Write the words that rhyme with scare on the front of Rodney, and have children choose some words that rhyme with crow and write them on the back.
In the sample, I chose 24-scare rhyming words and wrote them on the shirt, and then wrote an equal amount of words that rhyme with crow, on the pants. The alphabetical lists include rhyming words that start with every letter except U & X. I chose one of each.
Finally, the number scarecrow, has several options and serves double duty. There are number patches from 0-30, which I traced in a variety of colors.
You can make Odd Todd and Even Steven scarecrows (front and back) or put the odd numbers on the top and the even numbers on the bottom. (See photo.)
For more math number practice, I've also included skip counting patches. Children can skip count by 2's, 3's, 5's and 10's.
There are matching worksheets in the packet as well, along with number cards, plus number puzzles in color & black and white.
The puzzles review counting from 1-10, counting backwards from 10-1, as well as skip counting to 100 by 10s.
Two emergent readers also reinforce numbers, as well as colors.
For more odd and even scarecrow number fun, click on the link to practice numbers from 1-120, in the Scarecrow's Pumpkin Patch packet.
If your kiddos are familiar with that concept, but need to work on matching numbers to their number words, use the Norman & Nancy number scarecrow patterns, with numbers 0-10, along with their matching number word patches.
Glue the numbers on the shirt and the number words on the pants. For more practice, have students write the words above their matching number patch.
The Common Core Craftivity Scarecrows are part of a whopping 184-page jumbo packet in my TpT shop for just $5.95. Click on the link to pop on over. Patches, The Standard Scarecrow Packet.
Thanks for visiting today. It's a really hot July afternoon, with temps expected to flirt with the 90's, which is too hot for this midwest gal. Time to put the AC on and make some lemonade.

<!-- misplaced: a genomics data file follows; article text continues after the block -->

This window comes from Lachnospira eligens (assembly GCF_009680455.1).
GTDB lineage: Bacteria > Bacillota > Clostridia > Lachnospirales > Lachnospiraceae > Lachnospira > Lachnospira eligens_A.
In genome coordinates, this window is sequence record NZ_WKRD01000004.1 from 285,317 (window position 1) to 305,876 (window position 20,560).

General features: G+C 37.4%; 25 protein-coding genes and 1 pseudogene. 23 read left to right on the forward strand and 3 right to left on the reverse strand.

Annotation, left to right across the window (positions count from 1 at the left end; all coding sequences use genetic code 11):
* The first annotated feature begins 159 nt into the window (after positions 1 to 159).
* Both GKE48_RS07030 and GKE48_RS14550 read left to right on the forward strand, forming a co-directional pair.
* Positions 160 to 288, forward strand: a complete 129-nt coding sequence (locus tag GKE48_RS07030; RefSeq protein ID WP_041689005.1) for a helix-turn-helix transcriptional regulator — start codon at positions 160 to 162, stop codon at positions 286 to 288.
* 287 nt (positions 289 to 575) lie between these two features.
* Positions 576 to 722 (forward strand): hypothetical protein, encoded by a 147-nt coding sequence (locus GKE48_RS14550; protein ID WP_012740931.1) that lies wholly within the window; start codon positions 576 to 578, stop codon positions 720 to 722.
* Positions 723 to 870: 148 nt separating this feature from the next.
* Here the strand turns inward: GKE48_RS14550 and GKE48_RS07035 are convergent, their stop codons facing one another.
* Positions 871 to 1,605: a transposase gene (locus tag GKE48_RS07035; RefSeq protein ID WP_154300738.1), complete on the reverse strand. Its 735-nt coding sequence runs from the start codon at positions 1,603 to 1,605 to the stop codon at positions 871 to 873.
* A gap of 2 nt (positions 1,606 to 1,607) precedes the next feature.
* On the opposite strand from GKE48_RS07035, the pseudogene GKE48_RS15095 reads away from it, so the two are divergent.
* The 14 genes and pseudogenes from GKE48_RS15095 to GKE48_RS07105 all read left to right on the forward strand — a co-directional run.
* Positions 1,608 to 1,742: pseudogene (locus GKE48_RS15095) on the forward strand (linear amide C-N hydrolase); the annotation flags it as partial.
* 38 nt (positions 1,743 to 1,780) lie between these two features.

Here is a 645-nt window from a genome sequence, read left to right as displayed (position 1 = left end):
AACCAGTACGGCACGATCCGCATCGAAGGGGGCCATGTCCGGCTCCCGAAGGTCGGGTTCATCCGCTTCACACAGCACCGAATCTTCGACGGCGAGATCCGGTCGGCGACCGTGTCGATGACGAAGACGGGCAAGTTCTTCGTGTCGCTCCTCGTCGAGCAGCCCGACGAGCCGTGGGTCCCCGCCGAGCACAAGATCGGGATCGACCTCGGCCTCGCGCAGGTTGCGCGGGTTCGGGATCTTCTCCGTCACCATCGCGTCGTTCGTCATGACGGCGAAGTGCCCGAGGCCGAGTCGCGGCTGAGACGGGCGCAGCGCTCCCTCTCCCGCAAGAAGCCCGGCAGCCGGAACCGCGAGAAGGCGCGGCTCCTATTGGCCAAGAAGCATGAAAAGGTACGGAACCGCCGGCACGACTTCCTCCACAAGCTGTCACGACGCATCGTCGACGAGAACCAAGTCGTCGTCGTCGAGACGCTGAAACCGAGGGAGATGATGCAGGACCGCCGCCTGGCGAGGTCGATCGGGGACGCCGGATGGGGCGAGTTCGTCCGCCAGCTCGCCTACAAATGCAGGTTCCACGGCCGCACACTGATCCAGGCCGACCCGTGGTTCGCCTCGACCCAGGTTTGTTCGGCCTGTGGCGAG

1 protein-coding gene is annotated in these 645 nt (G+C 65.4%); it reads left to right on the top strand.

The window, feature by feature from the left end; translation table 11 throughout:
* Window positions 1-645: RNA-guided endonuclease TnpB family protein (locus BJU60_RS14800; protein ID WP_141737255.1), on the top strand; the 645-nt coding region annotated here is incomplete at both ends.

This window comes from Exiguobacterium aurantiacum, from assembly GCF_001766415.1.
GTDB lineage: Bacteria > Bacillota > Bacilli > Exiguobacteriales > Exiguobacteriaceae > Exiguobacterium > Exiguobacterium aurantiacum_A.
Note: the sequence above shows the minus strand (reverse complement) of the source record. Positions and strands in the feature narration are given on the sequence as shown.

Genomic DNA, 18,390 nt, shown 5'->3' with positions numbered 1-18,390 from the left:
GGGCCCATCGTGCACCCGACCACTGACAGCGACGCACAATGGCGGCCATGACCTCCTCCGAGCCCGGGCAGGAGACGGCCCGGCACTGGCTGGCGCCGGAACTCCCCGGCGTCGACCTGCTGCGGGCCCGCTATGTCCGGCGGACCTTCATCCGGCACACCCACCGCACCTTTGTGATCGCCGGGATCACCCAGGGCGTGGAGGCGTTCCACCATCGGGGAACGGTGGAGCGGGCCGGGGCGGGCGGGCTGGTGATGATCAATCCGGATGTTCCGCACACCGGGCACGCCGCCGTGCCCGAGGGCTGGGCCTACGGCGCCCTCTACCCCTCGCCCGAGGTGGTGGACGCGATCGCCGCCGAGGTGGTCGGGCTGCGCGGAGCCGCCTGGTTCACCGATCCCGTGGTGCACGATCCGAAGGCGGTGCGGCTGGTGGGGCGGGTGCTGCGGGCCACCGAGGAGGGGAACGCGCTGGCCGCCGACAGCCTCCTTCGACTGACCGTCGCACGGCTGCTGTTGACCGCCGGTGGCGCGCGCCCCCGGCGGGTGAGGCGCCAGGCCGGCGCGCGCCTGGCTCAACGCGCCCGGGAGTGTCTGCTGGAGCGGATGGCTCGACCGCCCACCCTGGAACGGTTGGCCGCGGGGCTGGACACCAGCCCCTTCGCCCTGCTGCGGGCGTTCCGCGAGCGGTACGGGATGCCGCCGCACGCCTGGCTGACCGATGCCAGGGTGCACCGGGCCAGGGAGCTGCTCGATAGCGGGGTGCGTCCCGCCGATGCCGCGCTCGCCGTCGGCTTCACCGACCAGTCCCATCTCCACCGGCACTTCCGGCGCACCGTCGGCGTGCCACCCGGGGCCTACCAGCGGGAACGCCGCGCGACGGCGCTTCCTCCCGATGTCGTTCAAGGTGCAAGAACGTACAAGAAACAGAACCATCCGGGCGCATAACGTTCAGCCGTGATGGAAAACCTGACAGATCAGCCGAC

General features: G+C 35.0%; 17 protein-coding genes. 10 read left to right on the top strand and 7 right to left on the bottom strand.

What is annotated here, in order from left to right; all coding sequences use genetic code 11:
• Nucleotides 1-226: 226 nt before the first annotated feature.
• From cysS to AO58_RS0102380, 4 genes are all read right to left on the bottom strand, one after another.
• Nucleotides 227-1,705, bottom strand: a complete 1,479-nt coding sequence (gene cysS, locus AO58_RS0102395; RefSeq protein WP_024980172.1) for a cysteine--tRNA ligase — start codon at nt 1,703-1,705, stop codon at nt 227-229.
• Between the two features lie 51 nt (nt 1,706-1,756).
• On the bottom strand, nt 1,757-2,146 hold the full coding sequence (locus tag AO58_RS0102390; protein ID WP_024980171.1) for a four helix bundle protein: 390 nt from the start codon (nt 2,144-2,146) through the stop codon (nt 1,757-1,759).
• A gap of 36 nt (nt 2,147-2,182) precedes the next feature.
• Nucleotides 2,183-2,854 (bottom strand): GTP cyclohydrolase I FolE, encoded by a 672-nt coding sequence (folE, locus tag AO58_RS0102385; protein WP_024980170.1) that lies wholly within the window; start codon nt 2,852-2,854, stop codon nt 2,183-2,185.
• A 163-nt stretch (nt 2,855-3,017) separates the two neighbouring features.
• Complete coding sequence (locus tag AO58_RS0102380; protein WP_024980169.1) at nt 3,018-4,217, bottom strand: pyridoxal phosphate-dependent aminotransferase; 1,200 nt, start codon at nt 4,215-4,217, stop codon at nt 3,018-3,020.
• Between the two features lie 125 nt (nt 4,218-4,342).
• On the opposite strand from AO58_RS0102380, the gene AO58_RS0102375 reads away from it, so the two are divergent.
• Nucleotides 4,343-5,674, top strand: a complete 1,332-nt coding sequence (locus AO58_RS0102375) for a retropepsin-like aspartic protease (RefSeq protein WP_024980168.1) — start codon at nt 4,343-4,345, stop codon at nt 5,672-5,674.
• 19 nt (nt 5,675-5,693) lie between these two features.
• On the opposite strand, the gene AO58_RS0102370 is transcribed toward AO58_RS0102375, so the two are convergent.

“I know I am but summer to your heart, and not the full four seasons of the year.” -Edna ST. Vincent Millay
1-2-3 Come Feed The Very Hungry Caterpillar With Me
Review Eric Carle's story, The Very Hungry Caterpillar by feeding him a variety of "food" story cards and a whole lot more, with this fun-filled caterpillar packet.
Use my template to make this cute caterpillar for a whole-group review game, or have students color the pattern and make their own.
I made mine out of construction paper. You can run the master off on red construction paper and students can cut eyes out of yellow and green scraps if you want to make them that way.
Cut a hole for the mouth, Scotch tape a small Baggie to the back and you’re all set to feed this hungry boy all sorts of traceable cards.
The packet includes traceable number cards from 1-30, skip counted numbers: 2’s, 3’s, 5’s and 10’s, upper and lowercase letters, all 14 adjectives used in the book, the days of the week, the months in the year, + covers so that students can make Itty Bitty booklets to match all of the categories!
There's also cards for everything that the caterpillar ate in full color as well as in black line, so students can color their own little "My Itty Bitty Very Hungry Caterpillar" booklet, which includes the rest of the story telling cards as well.
Review more concepts by using the word cards from my other free packets, such as the Dolch words, CVC words, Shape words, Number words or Color words.